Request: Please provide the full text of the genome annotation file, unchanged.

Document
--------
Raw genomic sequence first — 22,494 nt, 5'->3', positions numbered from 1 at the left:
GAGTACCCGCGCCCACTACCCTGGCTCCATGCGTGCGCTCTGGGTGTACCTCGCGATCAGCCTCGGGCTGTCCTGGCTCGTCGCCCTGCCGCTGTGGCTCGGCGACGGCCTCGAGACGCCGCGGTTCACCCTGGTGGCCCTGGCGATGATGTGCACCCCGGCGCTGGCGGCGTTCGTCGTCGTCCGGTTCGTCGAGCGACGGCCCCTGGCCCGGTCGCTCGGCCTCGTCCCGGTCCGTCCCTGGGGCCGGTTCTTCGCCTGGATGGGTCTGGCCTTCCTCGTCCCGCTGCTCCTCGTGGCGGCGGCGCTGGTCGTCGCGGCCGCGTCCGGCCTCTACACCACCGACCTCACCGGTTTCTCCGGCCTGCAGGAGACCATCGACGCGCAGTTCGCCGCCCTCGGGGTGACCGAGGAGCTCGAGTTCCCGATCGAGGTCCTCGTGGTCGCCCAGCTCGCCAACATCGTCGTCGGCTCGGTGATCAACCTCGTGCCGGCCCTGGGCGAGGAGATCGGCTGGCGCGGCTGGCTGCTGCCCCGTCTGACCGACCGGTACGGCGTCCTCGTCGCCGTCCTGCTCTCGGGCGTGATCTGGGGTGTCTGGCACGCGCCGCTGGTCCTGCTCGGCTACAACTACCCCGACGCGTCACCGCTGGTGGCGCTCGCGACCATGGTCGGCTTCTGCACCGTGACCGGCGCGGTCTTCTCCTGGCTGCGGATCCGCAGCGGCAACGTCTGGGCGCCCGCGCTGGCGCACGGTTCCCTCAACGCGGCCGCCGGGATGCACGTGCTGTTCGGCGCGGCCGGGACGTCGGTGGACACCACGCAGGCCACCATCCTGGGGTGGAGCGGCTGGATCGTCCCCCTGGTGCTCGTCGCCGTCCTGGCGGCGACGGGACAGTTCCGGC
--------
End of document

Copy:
Raw genomic sequence first — 22,494 nt, 5'->3', positions numbered from 1 at the left:
GAGTACCCGCGCCCACTACCCTGGCTCCATGCGTGCGCTCTGGGTGTACCTCGCGATCAGCCTCGGGCTGTCCTGGCTCGTCGCCCTGCCGCTGTGGCTCGGCGACGGCCTCGAGACGCCGCGGTTCACCCTGGTGGCCCTGGCGATGATGTGCACCCCGGCGCTGGCGGCGTTCGTCGTCGTCCGGTTCGTCGAGCGACGGCCCCTGGCCCGGTCGCTCGGCCTCGTCCCGGTCCGTCCCTGGGGCCGGTTCTTCGCCTGGATGGGTCTGGCCTTCCTCGTCCCGCTGCTCCTCGTGGCGGCGGCGCTGGTCGTCGCGGCCGCGTCCGGCCTCTACACCACCGACCTCACCGGTTTCTCCGGCCTGCAGGAGACCATCGACGCGCAGTTCGCCGCCCTCGGGGTGACCGAGGAGCTCGAGTTCCCGATCGAGGTCCTCGTGGTCGCCCAGCTCGCCAACATCGTCGTCGGCTCGGTGATCAACCTCGTGCCGGCCCTGGGCGAGGAGATCGGCTGGCGCGGCTGGCTGCTGCCCCGTCTGACCGACCGGTACGGCGTCCTCGTCGCCGTCCTGCTCTCGGGCGTGATCTGGGGTGTCTGGCACGCGCCGCTGGTCCTGCTCGGCTACAACTACCCCGACGCGTCACCGCTGGTGGCGCTCGCGACCATGGTCGGCTTCTGCACCGTGACCGGCGCGGTCTTCTCCTGGCTGCGGATCCGCAGCGGCAACGTCTGGGCGCCCGCGCTGGCGCACGGTTCCCTCAACGCGGCCGCCGGGATGCACGTGCTGTTCGGCGCGGCCGGGACGTCGGTGGACACCACGCAGGCCACCATCCTGGGGTGGAGCGGCTGGATCGTCCCCCTGGTGCTCGTCGCCGTCCTGGCGGCGACGGGACAGTTCCGGC